# What's the difference between a generating function and a generator?

Usually in physics we use the notion generator to describe the infinitesimal elements associated with any finite Lie group transformation.

But in the context of the Hamiltonian formalism, all authors carefully use the notion generating function to describe the infinitesimal elements responsible for canonical transformations.

Is there a difference between the two concepts or can the word "generating function" be safely replaced with generator everywhere?

Concretely, the generating function responsible for a canonical transformation acts on the phase space coordinates via

\begin{align} q \to q' &= q + \epsilon Q \circ q = q + \epsilon \{Q,q\} \\ p \to p' &= p + \epsilon Q \circ p = p + \epsilon \{Q,p\} \, . \end{align} And usually, we call the objects responsible for infinitesimal transformations generators. I was wondering, why in the context of Hamiltonian mechanics all authors use the new term "generating function" instead. One guess would be that generating functions are the representation of our (abstract) generators in phase space.

• Presumably you mean this formalism? If so, note that it isn't limited to the description of infinitesimal transformations. – Emilio Pisanty Feb 20 '19 at 12:47
• @EmilioPisanty thanks! I've edited the question to clarify what I have in mind. – jak Feb 20 '19 at 12:51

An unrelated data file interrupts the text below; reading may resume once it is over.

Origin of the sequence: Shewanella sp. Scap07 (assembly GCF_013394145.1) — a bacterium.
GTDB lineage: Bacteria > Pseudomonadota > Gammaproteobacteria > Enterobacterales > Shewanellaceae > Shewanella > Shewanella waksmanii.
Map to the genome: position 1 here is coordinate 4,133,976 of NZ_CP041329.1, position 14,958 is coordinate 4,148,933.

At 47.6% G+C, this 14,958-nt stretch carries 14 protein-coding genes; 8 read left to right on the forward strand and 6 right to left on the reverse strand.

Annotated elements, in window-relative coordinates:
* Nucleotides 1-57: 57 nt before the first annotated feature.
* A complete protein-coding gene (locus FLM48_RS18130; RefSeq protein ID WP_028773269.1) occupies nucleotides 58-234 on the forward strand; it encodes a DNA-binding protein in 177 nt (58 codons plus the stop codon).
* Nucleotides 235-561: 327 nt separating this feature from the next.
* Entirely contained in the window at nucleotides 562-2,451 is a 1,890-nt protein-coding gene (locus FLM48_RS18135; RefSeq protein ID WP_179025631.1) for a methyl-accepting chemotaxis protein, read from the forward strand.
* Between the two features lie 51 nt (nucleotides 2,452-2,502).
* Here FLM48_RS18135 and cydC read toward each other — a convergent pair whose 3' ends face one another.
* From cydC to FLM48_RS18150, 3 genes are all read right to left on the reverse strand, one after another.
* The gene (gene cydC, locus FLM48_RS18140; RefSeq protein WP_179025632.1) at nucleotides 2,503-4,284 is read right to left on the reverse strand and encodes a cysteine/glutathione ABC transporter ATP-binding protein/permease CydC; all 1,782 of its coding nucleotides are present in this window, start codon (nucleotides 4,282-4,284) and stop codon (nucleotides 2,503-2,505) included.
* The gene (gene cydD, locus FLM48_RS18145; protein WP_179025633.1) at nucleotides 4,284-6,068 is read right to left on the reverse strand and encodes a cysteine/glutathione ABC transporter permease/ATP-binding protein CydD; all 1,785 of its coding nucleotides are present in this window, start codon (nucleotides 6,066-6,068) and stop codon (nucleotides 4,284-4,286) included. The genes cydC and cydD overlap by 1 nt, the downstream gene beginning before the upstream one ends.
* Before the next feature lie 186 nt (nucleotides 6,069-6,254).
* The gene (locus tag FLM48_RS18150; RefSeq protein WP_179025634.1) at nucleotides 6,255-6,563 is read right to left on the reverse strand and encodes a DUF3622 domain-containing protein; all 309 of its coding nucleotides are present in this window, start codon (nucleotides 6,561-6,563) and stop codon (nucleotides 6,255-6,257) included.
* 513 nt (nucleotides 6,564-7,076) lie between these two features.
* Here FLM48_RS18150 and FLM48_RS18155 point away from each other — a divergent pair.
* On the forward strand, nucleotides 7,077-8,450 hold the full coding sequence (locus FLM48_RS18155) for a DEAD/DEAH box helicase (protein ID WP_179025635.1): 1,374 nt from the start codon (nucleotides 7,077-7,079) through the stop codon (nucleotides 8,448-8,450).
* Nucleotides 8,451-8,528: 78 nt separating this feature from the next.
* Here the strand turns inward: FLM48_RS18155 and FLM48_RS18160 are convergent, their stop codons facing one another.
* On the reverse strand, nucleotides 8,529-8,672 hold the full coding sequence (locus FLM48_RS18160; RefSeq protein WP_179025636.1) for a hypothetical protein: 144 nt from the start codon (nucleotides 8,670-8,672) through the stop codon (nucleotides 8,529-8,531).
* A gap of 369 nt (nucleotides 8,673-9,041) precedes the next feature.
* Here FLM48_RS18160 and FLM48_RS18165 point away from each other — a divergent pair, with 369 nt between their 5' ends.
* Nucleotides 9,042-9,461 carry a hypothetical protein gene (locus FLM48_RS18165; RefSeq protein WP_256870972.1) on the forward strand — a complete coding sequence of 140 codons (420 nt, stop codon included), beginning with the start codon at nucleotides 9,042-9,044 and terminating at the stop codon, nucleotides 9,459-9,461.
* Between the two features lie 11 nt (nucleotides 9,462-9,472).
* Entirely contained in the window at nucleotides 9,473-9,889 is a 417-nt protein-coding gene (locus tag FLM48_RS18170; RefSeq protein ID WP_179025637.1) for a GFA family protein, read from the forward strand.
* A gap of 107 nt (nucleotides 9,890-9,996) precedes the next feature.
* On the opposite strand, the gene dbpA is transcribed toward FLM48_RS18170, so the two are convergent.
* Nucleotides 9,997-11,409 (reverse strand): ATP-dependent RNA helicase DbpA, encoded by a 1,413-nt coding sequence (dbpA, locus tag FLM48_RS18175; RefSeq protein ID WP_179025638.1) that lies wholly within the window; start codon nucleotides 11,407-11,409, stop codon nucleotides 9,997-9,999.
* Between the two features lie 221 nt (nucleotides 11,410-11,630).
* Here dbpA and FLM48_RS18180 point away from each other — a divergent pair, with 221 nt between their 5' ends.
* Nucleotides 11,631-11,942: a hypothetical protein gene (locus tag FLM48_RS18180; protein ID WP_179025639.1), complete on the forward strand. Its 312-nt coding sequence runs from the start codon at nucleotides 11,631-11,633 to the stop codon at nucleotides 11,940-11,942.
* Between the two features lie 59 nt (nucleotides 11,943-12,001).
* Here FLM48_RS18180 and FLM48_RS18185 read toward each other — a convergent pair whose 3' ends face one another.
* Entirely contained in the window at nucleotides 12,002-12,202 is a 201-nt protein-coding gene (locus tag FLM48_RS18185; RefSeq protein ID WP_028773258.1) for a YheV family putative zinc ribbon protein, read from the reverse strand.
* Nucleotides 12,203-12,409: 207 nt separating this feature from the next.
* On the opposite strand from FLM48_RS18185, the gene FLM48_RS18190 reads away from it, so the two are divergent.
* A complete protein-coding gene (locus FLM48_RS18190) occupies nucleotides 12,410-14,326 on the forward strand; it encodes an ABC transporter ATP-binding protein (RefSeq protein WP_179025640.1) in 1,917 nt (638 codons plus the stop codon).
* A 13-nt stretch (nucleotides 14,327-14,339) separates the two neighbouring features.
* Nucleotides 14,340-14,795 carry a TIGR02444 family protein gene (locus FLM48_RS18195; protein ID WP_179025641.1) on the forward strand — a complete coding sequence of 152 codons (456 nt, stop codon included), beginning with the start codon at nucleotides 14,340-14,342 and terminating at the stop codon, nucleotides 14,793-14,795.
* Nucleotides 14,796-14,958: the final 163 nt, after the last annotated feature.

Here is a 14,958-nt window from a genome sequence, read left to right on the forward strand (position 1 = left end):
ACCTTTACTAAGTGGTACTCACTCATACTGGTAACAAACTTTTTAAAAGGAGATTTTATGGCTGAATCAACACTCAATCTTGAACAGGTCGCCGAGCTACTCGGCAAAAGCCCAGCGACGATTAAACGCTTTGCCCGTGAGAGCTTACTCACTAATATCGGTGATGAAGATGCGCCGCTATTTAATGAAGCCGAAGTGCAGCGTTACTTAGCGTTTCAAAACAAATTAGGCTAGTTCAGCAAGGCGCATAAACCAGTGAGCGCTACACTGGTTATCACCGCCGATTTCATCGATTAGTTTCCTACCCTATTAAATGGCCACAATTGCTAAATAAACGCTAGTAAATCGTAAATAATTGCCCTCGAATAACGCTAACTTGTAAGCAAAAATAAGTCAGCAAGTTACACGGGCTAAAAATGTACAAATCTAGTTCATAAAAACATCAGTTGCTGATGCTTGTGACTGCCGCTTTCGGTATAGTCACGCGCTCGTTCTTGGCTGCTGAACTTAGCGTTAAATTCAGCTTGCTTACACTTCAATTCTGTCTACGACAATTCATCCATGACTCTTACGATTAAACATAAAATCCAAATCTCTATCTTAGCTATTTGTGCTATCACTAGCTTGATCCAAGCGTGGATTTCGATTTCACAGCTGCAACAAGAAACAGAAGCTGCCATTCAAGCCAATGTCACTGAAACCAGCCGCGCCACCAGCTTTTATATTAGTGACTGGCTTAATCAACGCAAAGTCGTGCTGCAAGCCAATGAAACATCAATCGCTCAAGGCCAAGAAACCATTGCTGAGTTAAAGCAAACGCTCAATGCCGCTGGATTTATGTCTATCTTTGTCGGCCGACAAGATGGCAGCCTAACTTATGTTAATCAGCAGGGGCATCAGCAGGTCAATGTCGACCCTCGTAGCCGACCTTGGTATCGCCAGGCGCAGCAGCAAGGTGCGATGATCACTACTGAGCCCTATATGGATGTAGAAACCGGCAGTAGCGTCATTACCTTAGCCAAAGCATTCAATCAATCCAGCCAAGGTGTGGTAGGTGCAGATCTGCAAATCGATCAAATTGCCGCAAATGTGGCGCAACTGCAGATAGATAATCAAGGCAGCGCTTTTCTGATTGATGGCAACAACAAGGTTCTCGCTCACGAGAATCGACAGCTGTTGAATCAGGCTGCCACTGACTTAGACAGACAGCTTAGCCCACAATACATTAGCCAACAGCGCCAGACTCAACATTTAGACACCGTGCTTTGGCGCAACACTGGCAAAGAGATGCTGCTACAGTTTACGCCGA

• Well, it is a function on phase space that generates a transformation... so the natural thing to call it is a generating function. I'm not sure what exactly this question is asking. – knzhou Feb 20 '19 at 12:59
• @knzhou I'm trying to understand if generating functions are elements of a Lie algebra, i.e. generators. – jak Feb 20 '19 at 13:03
• In the formalism you are employing above, where $Q(q,p)$ is defined on points of the same phase space, of course they are generators of a Lie group flow, the Lie bracket being the PB, as reviewed here. In the alternate scheme linked by @Emilio Pisanty, they have a foot in each of the before-and-after phase spaces, and so a natural Lie algebraic structure is not readily apparent or practical, although I'd be shocked if it did not exit. They are functions. – Cosmas Zachos Feb 21 '19 at 2:28

A function $$F$$ is said to be a generating function because it allows us to calculate the new coordinates $$Q,P$$ from the old ones $$q,p$$ using \begin{align} p &=\frac{\partial F(q,P)}{\partial q} \\ Q &=\frac{\partial F(q,P)}{\partial p} \, . \end{align} The first equation here can be inverted to give $$P(q,p)$$. The second equation here gives us $$Q(q,p)$$.
In this sense $$F$$ "generates the transformation"
In contrast, the generator $$G$$ of the transformation describe infinitesimal canonical transformations. In general, we have
$$F_{inf}(q,P,t) = q P + \epsilon G(q,P,t) \, ,$$ where $$F_I(q,P,t) = q P$$ generates the identity transformation. Using our equations from above we find for an infinitesimal canonical transformation \begin{align} Q &=\frac{\partial F(q,P)}{\partial P} = q + \epsilon\frac{\partial G(q,P,t)}{\partial P} \\ p &=\frac{\partial F(q,P)}{\partial q} = P + \epsilon\frac{\partial G(q,P,t)}{\partial q} \, . \end{align} Therefore, the infinitesimally transformed new coordinates read \begin{align} Q &=q+ \epsilon\frac{\partial G(q,P,t)}{\partial P}=q+ \epsilon\frac{\partial G(q,p,t)}{\partial p} \\ P &=p - \epsilon\frac{\partial G(q,P,t)}{\partial q} \, . \end{align}